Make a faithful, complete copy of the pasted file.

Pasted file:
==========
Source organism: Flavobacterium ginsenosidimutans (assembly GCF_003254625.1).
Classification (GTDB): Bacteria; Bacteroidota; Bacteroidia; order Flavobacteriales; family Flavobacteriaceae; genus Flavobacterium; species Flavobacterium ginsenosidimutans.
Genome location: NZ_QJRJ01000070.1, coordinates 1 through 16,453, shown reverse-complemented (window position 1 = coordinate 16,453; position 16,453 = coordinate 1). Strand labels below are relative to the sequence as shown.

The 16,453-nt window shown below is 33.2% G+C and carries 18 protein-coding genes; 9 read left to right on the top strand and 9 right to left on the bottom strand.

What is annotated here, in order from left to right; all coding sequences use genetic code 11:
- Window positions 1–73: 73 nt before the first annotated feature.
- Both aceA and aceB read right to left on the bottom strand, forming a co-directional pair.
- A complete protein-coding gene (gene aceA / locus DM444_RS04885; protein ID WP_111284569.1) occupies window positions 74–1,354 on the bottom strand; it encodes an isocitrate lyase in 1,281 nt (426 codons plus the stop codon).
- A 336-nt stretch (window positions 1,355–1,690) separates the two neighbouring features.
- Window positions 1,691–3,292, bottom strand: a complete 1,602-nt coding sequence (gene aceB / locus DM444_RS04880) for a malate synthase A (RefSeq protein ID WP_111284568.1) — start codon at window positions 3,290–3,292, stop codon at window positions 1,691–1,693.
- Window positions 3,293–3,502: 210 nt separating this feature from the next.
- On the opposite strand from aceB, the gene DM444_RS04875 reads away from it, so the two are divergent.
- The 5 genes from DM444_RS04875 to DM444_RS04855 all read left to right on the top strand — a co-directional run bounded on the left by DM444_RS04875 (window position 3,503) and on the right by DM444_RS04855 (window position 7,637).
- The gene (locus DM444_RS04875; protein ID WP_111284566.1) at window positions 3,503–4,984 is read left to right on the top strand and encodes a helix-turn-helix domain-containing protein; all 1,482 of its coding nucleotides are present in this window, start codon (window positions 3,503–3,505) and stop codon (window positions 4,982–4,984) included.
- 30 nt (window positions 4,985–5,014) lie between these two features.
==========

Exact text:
Source organism: Flavobacterium ginsenosidimutans (assembly GCF_003254625.1).
Classification (GTDB): Bacteria; Bacteroidota; Bacteroidia; order Flavobacteriales; family Flavobacteriaceae; genus Flavobacterium; species Flavobacterium ginsenosidimutans.
Genome location: NZ_QJRJ01000070.1, coordinates 1 through 16,453, shown reverse-complemented (window position 1 = coordinate 16,453; position 16,453 = coordinate 1). Strand labels below are relative to the sequence as shown.

The 16,453-nt window shown below is 33.2% G+C and carries 18 protein-coding genes; 9 read left to right on the top strand and 9 right to left on the bottom strand.

What is annotated here, in order from left to right; all coding sequences use genetic code 11:
- Window positions 1–73: 73 nt before the first annotated feature.
- Both aceA and aceB read right to left on the bottom strand, forming a co-directional pair.
- A complete protein-coding gene (gene aceA / locus DM444_RS04885; protein ID WP_111284569.1) occupies window positions 74–1,354 on the bottom strand; it encodes an isocitrate lyase in 1,281 nt (426 codons plus the stop codon).
- A 336-nt stretch (window positions 1,355–1,690) separates the two neighbouring features.
- Window positions 1,691–3,292, bottom strand: a complete 1,602-nt coding sequence (gene aceB / locus DM444_RS04880) for a malate synthase A (RefSeq protein ID WP_111284568.1) — start codon at window positions 3,290–3,292, stop codon at window positions 1,691–1,693.
- Window positions 3,293–3,502: 210 nt separating this feature from the next.
- On the opposite strand from aceB, the gene DM444_RS04875 reads away from it, so the two are divergent.
- The 5 genes from DM444_RS04875 to DM444_RS04855 all read left to right on the top strand — a co-directional run bounded on the left by DM444_RS04875 (window position 3,503) and on the right by DM444_RS04855 (window position 7,637).
- The gene (locus DM444_RS04875; protein ID WP_111284566.1) at window positions 3,503–4,984 is read left to right on the top strand and encodes a helix-turn-helix domain-containing protein; all 1,482 of its coding nucleotides are present in this window, start codon (window positions 3,503–3,505) and stop codon (window positions 4,982–4,984) included.
- 30 nt (window positions 4,985–5,014) lie between these two features.